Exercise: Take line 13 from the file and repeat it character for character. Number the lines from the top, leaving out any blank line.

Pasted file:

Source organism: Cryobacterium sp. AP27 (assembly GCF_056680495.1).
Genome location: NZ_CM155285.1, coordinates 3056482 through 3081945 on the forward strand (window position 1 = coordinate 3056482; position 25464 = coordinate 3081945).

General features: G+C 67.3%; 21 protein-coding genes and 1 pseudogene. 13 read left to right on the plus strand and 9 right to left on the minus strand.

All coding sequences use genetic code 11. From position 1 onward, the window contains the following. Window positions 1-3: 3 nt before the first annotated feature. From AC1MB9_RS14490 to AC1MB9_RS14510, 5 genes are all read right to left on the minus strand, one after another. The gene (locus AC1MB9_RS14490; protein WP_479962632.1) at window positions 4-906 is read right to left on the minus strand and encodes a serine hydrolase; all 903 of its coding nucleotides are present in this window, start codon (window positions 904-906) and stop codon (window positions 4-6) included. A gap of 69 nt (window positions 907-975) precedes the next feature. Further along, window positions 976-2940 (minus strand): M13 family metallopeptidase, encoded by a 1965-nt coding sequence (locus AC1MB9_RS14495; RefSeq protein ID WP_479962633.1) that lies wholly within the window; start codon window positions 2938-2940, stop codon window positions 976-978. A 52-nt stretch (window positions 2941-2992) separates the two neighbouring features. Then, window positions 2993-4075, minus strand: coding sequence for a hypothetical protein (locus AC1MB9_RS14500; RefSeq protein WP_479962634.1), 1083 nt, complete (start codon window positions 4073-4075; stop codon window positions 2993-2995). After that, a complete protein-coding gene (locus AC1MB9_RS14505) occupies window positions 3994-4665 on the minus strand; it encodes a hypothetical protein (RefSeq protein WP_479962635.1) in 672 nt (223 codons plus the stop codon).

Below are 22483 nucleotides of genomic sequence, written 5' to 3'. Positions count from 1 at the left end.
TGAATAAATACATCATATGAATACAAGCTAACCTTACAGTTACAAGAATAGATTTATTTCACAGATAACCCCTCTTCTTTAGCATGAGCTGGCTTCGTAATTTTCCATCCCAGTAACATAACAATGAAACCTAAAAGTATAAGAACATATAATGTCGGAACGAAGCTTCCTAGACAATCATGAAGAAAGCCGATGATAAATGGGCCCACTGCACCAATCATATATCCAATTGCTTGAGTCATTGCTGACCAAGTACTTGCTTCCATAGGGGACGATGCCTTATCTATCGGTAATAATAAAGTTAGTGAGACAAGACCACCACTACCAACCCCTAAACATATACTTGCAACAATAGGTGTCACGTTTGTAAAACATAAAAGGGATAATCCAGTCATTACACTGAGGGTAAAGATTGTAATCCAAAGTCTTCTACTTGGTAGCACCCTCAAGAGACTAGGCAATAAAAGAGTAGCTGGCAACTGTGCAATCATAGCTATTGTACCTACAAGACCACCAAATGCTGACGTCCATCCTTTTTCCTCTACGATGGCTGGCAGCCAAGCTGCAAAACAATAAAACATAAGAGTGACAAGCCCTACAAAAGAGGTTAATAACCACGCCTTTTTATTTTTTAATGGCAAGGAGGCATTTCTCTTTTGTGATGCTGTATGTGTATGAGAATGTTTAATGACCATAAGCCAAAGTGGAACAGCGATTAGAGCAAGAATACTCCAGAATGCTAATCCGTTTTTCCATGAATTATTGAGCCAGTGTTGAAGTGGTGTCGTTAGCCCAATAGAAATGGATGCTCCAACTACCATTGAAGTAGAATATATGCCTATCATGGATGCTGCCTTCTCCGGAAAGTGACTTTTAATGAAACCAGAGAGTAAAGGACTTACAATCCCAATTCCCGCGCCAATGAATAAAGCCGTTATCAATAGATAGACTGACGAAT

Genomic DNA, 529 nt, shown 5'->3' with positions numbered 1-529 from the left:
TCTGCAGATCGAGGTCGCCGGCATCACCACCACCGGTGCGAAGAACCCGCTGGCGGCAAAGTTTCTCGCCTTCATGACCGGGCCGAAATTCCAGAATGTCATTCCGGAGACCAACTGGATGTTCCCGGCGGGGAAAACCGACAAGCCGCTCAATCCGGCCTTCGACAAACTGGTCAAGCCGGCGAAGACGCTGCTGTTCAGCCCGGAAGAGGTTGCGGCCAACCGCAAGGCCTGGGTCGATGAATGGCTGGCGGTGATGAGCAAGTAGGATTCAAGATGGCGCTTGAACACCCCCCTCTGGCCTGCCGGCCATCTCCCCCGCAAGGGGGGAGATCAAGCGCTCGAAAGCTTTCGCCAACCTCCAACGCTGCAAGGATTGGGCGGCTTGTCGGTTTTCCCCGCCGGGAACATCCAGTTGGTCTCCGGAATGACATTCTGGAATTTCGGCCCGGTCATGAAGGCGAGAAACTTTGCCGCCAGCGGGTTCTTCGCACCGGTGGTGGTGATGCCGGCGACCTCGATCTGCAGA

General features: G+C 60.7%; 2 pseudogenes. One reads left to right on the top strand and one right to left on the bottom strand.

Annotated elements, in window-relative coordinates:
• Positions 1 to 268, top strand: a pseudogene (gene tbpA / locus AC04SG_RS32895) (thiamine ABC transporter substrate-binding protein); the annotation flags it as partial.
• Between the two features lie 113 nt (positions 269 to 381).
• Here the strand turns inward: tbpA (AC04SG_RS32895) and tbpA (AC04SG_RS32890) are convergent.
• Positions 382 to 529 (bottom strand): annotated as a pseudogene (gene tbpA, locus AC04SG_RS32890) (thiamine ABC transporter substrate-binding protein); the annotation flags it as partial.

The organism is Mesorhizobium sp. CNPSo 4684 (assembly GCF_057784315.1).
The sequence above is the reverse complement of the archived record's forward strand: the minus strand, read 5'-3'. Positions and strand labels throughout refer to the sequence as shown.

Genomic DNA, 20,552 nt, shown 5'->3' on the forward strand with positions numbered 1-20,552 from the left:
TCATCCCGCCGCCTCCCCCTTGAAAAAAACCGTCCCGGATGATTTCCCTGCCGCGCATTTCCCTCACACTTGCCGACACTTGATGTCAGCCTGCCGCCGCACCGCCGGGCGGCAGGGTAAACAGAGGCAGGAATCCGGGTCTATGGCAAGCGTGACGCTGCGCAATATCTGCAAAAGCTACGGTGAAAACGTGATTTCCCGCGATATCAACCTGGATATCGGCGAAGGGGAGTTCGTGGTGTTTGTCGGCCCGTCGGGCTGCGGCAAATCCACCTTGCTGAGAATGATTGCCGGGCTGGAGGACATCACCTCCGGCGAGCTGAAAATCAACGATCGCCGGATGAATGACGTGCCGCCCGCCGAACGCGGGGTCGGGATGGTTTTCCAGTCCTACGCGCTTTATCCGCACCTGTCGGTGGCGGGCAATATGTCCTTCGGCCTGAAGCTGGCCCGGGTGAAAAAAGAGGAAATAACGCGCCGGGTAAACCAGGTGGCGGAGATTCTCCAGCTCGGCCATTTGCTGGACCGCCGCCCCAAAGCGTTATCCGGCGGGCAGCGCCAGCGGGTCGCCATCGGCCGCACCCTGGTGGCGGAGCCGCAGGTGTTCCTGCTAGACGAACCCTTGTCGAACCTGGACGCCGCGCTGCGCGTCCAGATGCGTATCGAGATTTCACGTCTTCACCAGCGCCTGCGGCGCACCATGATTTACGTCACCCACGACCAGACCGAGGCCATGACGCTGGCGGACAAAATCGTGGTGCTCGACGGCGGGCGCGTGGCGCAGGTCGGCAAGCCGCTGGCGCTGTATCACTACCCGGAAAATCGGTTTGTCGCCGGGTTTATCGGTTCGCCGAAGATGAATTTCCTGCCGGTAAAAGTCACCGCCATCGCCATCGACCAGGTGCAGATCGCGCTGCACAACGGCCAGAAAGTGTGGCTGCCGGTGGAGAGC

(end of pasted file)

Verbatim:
• Here the strand turns inward: tbpA (AC04SG_RS32895) and tbpA (AC04SG_RS32890) are convergent.